What will house hunting look like this year, around Boston? The local real estate economy follows the national economy. The National Association of Realtors® expects home sales to flatten and home prices to continue to increase, though at a slower pace. Our local market is behaving just the way I told you it would last October. 

What have we been seeing since October?

Everything that Anthony LaMacchia predicted last fall, when interviewed by The Boston Globe, has come to pass.

I thank Anthony LaMacchia for doing the research and putting together a good summary of market conditions. 

  1. Inventory (the number of houses and condos for sale) seems to have hit bottom and begun to rise. The lowest inventory level in the last 20 years was pretty much matched this year.
  2. Price increases begin to lag. An increasing percentage of property owners had to lower their initial asking price in order to sell. This indicates a softening of seller’s ability to set high listing prices and reliably attract a buyer.
  3. Demand for housing expected to decrease. Interest rates are rising. Some buyers will drop out of house hunting. Some will continue to shop, but have a lower price limit.

We are in a normal market. Normal is good.

Generally, the availability of houses and condos for sale is in better balance with demand. When buyers have more choices, they can make better deals. The more negotiation power you have, the better your deal.

What worked then may not work now

It was never true that all properties were selling immediately, even during the most seller-favoring markets. Some were selling that way, and that was enough to keep all buyers on edge to expect a bidding war. For the past seven years, buyers have been bombarded with this propaganda.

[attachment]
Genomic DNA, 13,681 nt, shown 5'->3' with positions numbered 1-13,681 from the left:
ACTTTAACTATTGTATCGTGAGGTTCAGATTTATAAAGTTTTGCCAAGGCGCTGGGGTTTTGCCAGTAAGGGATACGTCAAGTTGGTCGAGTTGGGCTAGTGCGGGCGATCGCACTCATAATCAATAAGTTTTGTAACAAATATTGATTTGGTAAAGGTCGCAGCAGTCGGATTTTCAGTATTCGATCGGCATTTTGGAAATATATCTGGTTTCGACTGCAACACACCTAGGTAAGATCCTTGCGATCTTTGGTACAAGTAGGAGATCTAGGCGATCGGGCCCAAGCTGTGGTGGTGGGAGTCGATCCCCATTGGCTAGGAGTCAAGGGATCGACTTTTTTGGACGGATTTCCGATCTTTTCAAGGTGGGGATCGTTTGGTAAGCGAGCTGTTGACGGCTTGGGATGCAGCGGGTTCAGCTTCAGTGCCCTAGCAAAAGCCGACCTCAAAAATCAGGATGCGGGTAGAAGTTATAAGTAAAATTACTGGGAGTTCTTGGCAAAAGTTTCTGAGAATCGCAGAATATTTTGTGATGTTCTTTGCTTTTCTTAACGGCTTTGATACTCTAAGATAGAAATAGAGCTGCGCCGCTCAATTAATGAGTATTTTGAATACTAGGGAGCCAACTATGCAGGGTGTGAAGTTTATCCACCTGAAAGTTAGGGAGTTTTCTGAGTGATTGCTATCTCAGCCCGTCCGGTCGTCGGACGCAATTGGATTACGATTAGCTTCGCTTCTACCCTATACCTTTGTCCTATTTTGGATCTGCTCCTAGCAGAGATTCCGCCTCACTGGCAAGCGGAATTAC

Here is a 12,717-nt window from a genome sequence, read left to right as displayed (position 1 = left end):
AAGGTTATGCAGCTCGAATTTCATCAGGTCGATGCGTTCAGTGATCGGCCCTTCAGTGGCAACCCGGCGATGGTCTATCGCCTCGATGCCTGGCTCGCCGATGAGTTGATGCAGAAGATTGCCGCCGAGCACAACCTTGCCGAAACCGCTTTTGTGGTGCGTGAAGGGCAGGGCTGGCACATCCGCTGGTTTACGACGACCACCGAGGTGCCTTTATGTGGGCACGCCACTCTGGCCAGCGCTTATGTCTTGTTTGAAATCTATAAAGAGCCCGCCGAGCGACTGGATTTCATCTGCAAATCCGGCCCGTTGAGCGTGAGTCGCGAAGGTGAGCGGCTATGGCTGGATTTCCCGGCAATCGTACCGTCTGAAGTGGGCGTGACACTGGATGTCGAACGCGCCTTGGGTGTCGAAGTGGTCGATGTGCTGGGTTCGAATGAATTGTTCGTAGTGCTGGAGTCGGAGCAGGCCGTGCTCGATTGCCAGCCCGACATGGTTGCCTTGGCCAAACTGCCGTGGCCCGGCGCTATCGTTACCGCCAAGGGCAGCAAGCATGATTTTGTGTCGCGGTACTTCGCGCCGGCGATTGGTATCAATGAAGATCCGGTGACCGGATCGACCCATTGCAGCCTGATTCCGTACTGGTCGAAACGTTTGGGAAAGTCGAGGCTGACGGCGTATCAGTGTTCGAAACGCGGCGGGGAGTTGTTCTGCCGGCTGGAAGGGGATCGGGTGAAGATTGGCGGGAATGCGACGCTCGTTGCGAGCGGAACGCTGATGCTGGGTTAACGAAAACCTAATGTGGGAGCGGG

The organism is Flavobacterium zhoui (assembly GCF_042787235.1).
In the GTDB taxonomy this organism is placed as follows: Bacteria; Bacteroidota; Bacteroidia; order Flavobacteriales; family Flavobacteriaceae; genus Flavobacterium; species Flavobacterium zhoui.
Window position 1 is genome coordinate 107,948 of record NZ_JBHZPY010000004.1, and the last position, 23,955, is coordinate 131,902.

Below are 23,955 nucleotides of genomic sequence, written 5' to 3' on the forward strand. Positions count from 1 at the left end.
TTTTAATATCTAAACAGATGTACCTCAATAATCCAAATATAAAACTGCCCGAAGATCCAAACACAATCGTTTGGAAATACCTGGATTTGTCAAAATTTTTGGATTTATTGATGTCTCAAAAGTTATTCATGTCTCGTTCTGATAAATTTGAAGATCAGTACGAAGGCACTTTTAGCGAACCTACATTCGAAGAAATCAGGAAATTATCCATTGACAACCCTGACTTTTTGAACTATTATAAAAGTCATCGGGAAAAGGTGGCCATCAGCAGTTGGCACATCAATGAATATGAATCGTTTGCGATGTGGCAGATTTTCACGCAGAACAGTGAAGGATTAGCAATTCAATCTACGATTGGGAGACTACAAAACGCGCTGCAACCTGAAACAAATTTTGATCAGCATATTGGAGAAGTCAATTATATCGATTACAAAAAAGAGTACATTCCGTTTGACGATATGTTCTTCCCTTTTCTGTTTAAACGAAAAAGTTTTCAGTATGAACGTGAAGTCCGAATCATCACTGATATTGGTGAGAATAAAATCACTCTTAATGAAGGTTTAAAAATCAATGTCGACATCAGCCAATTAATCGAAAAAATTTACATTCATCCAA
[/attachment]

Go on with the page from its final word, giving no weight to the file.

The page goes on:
In a seller-favoring market, agents knew that underpricing would pack the open houses and create a competitive environment. By underpricing, I mean obviously below what it should sell for. Their hope was that someone would lose their head and pay more than the actual value of the property. When a buyer knows there are twenty other buyers making offers, it creates a “gotta win” attitude. When sellers had twenty offers, many were below what the property was actually worth. They were betting that one party would react to the dense competition by making a high offer. It worked then; it might not work this year.

What happens in a normal market?

In a normal market, buyers have more latitude to decide to wait for another house or condo, rather than going whole-hog for a place in competition. If the property is underpriced and no buyers make an offer that meets the property’s actual market value, the listing agent has a problem: convince the seller to accept a too-low offer or reject a bird-in-the-hand and keep marketing the property. We saw a lot more of that since the third quarter of 2018.  More properties were still for sale after no bidding wars, weak bidding wars, or no offers at all. We are in a normal market. Normal is good.


What to look for in 2019:

  • We live in a high-demand area. If a property is exceptional for its condition or location, there is still likely to be a bidding war. We will work with you to put in an offer with as many of the low-cost/no-cost things that will help you prevail in that situation. We did it in the seller’s market, it’ll work even better now.
  • For more typical properties, deep underpricing (more than $30,000 below value) will become a thing of the past. Beware, if you hear a listing agent talking about bidding wars at the open house of a typical kind of house or condo. That agent may be bluffing. That agent may not have enough experience selling a property in a normal market.
  • Expect to see more properties still for sale after the first week of marketing. If a place is slightly above your price range, wait a week or two before going to see it.
  • Sellers are likely to be more negotiable in 2019 than they have been for the past seven years. That does not mean that they will sell the property below its market value; it does mean that they will sell it at its value, not some inflated idea of what the market might bear.
  • The agents who don’t know how to provide marketing and other services to their sellers will no longer be able to list and sell in a weekend. They will start to fail and drop out of the business. It has been easy to sell most properties in our area for the past seven years because of the supply-demand imbalance. As buyers have more choices, pressure sales tactics will stop working. These agents will need to work harder for their commissions, and some will not be up to the challenge.

We are anticipating a normal market. Normal is good for buyers.